What matters is that those who have less be not deprived of the conditions for a dignified and free life. When poverty of material conditions impinges on our freedom and our dignity, then we are suffering from absolute poverty. Then the quality of life of society as a whole is impoverished. Freedom and dignity are absolute qualities. No one can be deprived of them or we are all deprived of them—to say the least, we are all deprived of the joys of a guiltless life.

What changes when we distinguish between relative and absolute poverty? What changes when we make the wicked culpable for the existence of absolute poverty? Everything changes—and the problem becomes abruptly soluble. Let us look at a few effects on the political stump and the religious pulpit.

Their aspirations have been separated; their actions split for way too long a time. While maintaining their autonomy and integrity, ways must be found for their actions to strategically overlap.

Hence, our political discourse changes. Our eyes are no longer focused on the behavior of the rich and the behavior of the poor. That polarization in our political life, with people taking sides between the two poles and making the other the enemy, vanishes. We all know the hatred generated by the "undeserving poor." How many pieces of legislation are passed on the strength of that hatred! How many punitive agencies exist in the vain attempt at enforcing those laws!

Though less spoken about, how much hatred is directed against "the undeserving rich"? One can attribute all sorts of purposes to the tax code, but is not much of it written on the assumption that the rich have taken something away from others? The wicked rich are most certainly engaged in those practices. But are all the rich wicked? And are there not poor people who are wicked?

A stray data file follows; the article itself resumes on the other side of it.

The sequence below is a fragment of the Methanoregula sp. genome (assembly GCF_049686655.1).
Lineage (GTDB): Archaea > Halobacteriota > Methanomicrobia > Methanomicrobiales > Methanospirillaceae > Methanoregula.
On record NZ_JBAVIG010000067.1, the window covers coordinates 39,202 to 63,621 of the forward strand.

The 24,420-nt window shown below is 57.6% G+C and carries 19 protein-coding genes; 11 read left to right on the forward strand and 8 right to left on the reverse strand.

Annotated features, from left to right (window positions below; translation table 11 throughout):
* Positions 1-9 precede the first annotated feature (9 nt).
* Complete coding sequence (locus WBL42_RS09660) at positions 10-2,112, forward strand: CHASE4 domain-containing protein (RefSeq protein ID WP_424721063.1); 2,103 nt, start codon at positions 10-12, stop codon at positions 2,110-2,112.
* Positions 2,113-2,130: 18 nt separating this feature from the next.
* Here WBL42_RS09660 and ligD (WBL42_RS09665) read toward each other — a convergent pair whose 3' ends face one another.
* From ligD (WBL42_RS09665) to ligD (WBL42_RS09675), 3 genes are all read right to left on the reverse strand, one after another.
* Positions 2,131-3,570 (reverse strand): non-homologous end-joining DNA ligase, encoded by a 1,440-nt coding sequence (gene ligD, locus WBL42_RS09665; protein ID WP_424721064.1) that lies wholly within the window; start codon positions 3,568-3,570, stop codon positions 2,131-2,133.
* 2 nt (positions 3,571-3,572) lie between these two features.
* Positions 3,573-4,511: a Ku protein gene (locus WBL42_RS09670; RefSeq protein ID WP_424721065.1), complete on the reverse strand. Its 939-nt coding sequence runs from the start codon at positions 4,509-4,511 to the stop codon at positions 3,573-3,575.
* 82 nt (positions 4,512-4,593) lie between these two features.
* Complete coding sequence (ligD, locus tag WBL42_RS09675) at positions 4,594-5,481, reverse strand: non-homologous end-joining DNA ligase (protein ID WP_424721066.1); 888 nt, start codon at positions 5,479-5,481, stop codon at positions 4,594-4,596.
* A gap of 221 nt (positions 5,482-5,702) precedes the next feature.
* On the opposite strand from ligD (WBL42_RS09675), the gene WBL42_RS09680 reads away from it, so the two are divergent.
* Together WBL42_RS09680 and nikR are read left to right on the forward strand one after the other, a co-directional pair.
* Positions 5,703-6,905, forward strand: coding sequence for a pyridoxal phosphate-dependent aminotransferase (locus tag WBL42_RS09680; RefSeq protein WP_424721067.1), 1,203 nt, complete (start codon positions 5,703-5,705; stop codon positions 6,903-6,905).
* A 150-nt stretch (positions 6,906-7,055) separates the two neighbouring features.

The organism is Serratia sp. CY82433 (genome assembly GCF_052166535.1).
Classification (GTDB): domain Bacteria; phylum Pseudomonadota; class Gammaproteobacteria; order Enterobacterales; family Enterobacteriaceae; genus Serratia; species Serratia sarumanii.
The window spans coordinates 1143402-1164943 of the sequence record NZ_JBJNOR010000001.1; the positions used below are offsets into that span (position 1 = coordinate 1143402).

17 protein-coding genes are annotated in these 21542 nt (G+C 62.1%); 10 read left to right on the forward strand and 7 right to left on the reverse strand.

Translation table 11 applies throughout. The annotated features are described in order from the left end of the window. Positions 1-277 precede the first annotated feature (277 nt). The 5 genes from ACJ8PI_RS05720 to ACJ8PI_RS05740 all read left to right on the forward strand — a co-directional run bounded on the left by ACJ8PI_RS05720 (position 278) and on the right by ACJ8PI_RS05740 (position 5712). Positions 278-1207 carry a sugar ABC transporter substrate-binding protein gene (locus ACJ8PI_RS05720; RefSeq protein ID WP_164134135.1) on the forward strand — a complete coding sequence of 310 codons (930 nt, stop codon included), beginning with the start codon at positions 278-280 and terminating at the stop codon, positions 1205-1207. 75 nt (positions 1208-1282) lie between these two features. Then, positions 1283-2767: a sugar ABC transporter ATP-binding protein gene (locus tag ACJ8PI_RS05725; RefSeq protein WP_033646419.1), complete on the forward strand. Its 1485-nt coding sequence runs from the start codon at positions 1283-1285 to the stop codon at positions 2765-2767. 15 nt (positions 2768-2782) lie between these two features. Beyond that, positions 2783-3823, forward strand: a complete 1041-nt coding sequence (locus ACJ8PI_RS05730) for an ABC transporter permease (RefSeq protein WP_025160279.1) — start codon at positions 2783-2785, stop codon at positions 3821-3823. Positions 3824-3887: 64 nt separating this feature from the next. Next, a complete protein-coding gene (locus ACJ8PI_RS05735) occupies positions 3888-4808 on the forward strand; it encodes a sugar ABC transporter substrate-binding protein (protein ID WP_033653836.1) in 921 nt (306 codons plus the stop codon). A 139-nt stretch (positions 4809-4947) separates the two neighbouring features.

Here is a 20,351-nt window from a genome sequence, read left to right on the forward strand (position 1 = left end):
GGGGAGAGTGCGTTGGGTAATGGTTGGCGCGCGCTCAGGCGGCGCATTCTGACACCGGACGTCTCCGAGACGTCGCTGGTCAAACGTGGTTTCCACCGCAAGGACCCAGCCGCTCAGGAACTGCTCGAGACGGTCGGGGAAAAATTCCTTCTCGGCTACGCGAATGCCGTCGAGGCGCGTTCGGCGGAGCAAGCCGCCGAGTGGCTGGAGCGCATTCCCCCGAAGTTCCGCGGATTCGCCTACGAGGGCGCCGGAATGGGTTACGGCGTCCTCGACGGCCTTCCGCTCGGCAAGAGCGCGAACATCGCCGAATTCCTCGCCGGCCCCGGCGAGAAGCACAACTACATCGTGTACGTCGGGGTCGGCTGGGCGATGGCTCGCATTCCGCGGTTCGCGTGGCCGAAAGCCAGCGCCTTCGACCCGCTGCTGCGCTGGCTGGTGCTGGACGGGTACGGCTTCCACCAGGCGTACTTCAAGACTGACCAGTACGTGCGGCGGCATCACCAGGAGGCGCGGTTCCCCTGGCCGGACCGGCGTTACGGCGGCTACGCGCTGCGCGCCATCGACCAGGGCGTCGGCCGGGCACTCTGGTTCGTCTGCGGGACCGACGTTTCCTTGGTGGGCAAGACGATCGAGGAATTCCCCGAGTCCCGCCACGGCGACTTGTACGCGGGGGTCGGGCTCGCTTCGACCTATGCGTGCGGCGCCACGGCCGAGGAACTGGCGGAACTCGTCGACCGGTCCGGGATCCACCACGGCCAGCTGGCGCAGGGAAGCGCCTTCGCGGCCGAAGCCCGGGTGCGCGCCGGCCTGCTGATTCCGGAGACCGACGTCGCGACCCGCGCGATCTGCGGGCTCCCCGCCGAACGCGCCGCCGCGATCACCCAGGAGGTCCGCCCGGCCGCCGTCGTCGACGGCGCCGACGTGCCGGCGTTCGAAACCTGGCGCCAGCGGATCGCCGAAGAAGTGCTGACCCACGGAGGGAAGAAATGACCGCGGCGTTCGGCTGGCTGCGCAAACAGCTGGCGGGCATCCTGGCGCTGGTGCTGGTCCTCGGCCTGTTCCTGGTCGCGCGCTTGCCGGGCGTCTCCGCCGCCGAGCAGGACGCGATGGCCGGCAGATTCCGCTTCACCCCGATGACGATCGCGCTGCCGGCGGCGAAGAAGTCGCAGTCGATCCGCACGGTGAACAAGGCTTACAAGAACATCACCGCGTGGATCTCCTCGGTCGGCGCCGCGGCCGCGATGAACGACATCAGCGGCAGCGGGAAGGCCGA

Our political discourse is purged of many impurities, and our political action becomes much more pointed, if we keep those two basic distinctions in the back of our minds. Our finger is pointed in only one direction, the proper direction: the wicked who do damage to us all—and even to themselves in the long run.

The religious pulpit and the political stump can finally become allies—on an equal footing. The split that has plagued society, it seems forever, is healed. Ultimate goals remain different. One is concerned more with the metaphysical life and the other more with the physical life, but the struggle, in this life, on this earth, becomes one and the same: resistance against wicked actions.

Is it easy to identify the wicked? No. Absolutely not. As distinguished from the rich and the poor who can be easily identified, the wicked cannot be easily identified by others. But the wicked themselves know who they are. (At moments of deepest insight, we know that we are all wicked, at least sporadically, at least in part. In those moments we also know that some people do not know they are wicked: hence the need for moral and technical instruction, because without knowledge of good and evil, there is no "sin.")  

The root to the solution of the problem of poverty is no longer found in punishment of the rich or punishment of the poor, or both.  The solution can be found only in that eternal prescription for happiness: love your neighbor; love your God; and if you love them both, you will eventually cease to be wicked and you will even love yourself.